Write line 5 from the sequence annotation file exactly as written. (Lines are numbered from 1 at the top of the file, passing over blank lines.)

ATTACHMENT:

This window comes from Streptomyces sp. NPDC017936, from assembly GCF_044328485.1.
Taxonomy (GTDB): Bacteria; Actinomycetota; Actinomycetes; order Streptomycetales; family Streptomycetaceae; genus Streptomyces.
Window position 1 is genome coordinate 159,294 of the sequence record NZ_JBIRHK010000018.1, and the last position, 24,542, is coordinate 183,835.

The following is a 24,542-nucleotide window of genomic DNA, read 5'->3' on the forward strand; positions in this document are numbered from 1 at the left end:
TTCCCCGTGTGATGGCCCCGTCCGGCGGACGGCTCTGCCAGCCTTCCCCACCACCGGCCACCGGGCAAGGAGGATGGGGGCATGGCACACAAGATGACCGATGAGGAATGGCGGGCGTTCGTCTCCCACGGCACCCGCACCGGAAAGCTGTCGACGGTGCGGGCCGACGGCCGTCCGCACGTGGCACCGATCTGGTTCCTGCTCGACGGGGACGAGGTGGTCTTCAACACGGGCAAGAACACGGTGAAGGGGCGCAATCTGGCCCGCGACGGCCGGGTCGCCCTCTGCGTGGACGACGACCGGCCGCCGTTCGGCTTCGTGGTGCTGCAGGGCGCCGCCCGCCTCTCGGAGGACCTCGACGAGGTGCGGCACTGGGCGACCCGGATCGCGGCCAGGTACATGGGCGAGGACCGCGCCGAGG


TTCCCCGTGTGATGGCCCCGTCCGGCGGACGGCTCTGCCAGCCTTCCCCACCACCGGCCACCGGGCAAGGAGGATGGGGGCATGGCACACAAGATGACCGATGAGGAATGGCGGGCGTTCGTCTCCCACGGCACCCGCACCGGAAAGCTGTCGACGGTGCGGGCCGACGGCCGTCCGCACGTGGCACCGATCTGGTTCCTGCTCGACGGGGACGAGGTGGTCTTCAACACGGGCAAGAACACGGTGAAGGGGCGCAATCTGGCCCGCGACGGCCGGGTCGCCCTCTGCGTGGACGACGACCGGCCGCCGTTCGGCTTCGTGGTGCTGCAGGGCGCCGCCCGCCTCTCGGAGGACCTCGACGAGGTGCGGCACTGGGCGACCCGGATCGCGGCCAGGTACATGGGCGAGGACCGCGCCGAGG